At 5:00p.m. on Christmas Eve 1923, President Coolidge lit up the National Christmas Tree, a 60-foot tall fir. More than 6,000 people then arrived on the White House grounds at the Coolidge’s invitation to sing Christmas carols and enjoy the music of the U.S. Marine Band. President Coolidge became the first chief executive to preside over a public celebration of the Christmas holidays.


The Daily Schedule

October 26th, 2015

Harry Truman was an early morning riser, up at 7:30 am, some two hours later than his Washington routine. On the advice of his physician, President Truman started his morning with a shot of bourbon, followed by a large glass of orange juice.

After his morning “medicine”, Truman would take a brisk walk around the compound, usually with the secret service and staff in tow. The prescribed walk spanned ten blocks at 120 paces a minute.


Around 8 am, Truman would return to the Little White House for breakfast of bacon, eggs, cereal, toast and a large glass of milk.

Many mornings began around 9 am with a staff meeting on the lawn.

Mid-morning saw Truman reading and responding to the enormous volume of official correspondence received from DC, including draft legislation, proclamations, appointments, and briefs on national and world politics. Mail arrived from DC via naval plane every other day.

After 11 am, Truman and staff would take a break at Fort Zach for swimming and sunbathing.


Lunch was at 1 pm. Most of the lunches were working lunches on the lawn. Every November, the annual budget and State of the Union Address was drafted in Key West. Many congressional and military leaders met with Truman at the Little White House.

Mid-afternoons were a relaxation period for most of Truman’s personnel. Truman wanted the Little White House to be an escape from the pressures of DC. Many staff members went deep-sea fishing, but Truman preferred swimming or walking.

In late afternoons, Truman would take a nap, read a book, or write home to Bess.

Dinner was in the dining room, of course. Truman usually hosted around 14 guests. After, movies were shown in the living room. Some read, and others joined Truman in a game of poker.


Presidential Seal and Flag

September 28th, 2015

President Truman was the first President to establish by Executive Order a legal definition of the President’s Coat of Arms and Seal. Up to 1945 there was a no known basis in law for the coat of arms which had been used by Presidents since 1880 and which were reproduced on the flag. The seal had been originated during the Rutherford B. Hayes administration and was an erroneous rendering of the Great Seal of the United States.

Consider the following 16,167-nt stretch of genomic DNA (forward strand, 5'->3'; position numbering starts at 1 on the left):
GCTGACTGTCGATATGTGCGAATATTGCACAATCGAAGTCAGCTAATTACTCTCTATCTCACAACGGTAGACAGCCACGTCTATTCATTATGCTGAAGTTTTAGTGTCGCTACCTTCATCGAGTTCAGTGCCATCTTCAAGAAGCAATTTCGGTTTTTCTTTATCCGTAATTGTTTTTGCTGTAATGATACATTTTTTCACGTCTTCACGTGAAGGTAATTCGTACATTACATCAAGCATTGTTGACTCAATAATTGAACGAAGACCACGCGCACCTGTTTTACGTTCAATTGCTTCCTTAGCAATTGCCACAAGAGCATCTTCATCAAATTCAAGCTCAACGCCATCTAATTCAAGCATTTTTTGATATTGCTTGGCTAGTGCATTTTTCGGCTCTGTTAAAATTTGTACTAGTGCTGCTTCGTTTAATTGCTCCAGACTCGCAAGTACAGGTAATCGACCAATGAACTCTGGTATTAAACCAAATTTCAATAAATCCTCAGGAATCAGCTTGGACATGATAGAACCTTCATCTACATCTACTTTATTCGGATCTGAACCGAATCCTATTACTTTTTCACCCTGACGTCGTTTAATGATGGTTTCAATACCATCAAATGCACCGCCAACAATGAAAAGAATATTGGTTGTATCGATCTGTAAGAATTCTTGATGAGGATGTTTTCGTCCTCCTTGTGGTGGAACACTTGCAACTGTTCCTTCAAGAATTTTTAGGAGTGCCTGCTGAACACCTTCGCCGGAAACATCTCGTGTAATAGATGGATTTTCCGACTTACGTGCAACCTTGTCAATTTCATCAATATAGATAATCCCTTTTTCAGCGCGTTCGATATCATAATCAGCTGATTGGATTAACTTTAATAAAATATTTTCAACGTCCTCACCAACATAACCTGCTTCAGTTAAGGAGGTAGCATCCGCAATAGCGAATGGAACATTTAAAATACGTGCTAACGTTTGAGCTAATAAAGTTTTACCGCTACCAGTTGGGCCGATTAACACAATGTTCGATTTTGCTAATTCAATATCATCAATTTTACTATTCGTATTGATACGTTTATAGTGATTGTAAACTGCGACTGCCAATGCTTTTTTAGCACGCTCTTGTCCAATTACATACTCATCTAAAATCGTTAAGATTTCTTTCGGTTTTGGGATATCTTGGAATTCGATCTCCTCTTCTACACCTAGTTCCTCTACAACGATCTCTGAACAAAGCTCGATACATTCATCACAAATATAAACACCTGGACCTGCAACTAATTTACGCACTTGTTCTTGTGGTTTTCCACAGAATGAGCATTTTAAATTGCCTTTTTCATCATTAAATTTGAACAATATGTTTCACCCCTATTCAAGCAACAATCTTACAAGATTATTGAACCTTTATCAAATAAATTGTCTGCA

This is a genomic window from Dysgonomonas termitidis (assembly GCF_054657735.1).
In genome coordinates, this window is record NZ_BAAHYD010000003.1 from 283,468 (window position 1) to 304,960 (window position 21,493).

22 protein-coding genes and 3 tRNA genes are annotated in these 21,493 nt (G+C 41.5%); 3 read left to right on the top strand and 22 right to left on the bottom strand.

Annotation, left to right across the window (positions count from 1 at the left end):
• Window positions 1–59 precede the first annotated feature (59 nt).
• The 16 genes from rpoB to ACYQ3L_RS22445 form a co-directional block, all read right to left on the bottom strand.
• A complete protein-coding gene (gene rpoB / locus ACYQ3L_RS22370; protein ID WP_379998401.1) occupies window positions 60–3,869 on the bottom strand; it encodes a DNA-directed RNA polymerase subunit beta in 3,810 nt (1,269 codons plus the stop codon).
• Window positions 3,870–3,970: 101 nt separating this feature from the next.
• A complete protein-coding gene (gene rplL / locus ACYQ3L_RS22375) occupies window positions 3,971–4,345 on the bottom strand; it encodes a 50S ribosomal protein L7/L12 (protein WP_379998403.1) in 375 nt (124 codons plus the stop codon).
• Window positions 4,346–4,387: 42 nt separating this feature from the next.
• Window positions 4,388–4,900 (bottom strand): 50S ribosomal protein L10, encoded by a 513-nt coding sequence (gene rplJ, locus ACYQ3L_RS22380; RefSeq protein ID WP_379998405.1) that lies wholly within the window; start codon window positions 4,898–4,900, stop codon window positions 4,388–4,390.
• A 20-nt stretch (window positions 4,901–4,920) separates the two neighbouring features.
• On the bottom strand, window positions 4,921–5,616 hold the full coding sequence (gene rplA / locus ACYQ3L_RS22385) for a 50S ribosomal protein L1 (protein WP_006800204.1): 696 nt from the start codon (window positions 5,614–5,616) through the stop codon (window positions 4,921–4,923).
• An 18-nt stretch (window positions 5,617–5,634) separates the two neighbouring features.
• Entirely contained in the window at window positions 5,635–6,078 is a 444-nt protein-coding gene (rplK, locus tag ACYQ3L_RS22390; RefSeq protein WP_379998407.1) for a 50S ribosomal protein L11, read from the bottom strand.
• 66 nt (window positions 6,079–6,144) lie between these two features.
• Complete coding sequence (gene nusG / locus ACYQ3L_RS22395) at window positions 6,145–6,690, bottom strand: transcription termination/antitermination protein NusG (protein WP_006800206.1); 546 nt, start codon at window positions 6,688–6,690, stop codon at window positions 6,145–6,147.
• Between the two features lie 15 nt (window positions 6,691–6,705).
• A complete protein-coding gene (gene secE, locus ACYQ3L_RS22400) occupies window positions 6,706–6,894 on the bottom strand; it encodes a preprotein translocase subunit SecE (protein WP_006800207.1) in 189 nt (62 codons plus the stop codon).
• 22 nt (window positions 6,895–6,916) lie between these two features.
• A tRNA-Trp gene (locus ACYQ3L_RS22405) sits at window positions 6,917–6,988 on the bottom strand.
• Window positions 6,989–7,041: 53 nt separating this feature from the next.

The first President to have a Presidential Flag was Woodrow Wilson. Prior to that time the Army and the Navy had separate flags for the Commander in Chief. Franklin D. Roosevelt, Assistant Secretary to the Navy, and Commander Bryon McCandless USN, designed a presidential flag which would be suitable for use by both the Army and the Navy. The flag consisted of a presidential coat of arms on a blue field with a white star in each corner. The eagle facing left toward the arrows gripped in one talon.

In December, 1944 Fleet Admirals of the Navy and Generals of the Army were given a new grade with five stars. President Roosevelt requested a new design for the Presidential Flag.

President Roosevelt died before a new design could be approved. President Harry Truman’s Executive Order made several changes to the Coat of Arms. The circle of 48 stars represented the President not only as Commander in Chief, but as representative of all the people. The eagle’s head was turned to the right as the place of honor, but more importantly facing the olive branch symbolizing America as a nation of peace.


The Key West Uniform

September 21st, 2015

“Loud shirts” as we call them soon became Truman’s Key West uniform by his fifth vacation to Key West. At first, Harry Truman would still dress in slacks and dress shirts- even when fishing. He soon caught up with the locals and found how much more comfortable it is to wear light weight sport shirts.












Once Truman was seen wearing these shirts, companies from all over would send him packages full of sports shirts. Truman would pick out the ones he liked, and then gave the rest to his staff to wear.











The second Truman would step foot on Key West he and his staff would ditch the slacks and button downs and change into their “Key West Uniforms”.


Truman’s “Ten Year Plan”

February 25th, 2014
Madonna of the Trail Memorial, supported by Harry Truman

Madonna of the Trail Memorial, supported by Harry Truman


Did you know that Harry Truman served as a presiding judge in the 1920s? Using his profession as judge, he aided in creating the “Ten Year Plan,” which coordinated public works projects for the Jackson County and Kansas City skyscrapers, roadways, court buildings, and monuments that served as tributes to America’s pioneer women.



Harry Truman and George Patton?

February 15th, 2014
A 1945 photograph of Truman, Patton, and Eisenhower together!

A 1945 photograph of Truman, Patton, and Eisenhower together!

In 1918, Truman gave General George S. Patton’s tank brigade military support during the conflicts in the Meuse-Argonne Allied offense. In fact, Patton and Truman’s forces fired some of the last shots in WWI towards German forces just before the armistice took place in November. Specifically, under Truman’s leadership, his battery never lost a single man! Incredible!

Truman’s Strong Language Saves the Day!

February 5th, 2014

Harry Truman in France, WWI

As a captain in one of America’s armies in France during WWI, Truman’s task entailed handling a division that was known for it’s disobedience problems. So when Germans attacked Truman’s division in the Vosges Mountains and Truman’s soldiers began to flee, Truman used incredibly strong language to encourage them to stay and fight. His men were so surprised and shocked by his language that they instantly rallied and began to fight once more!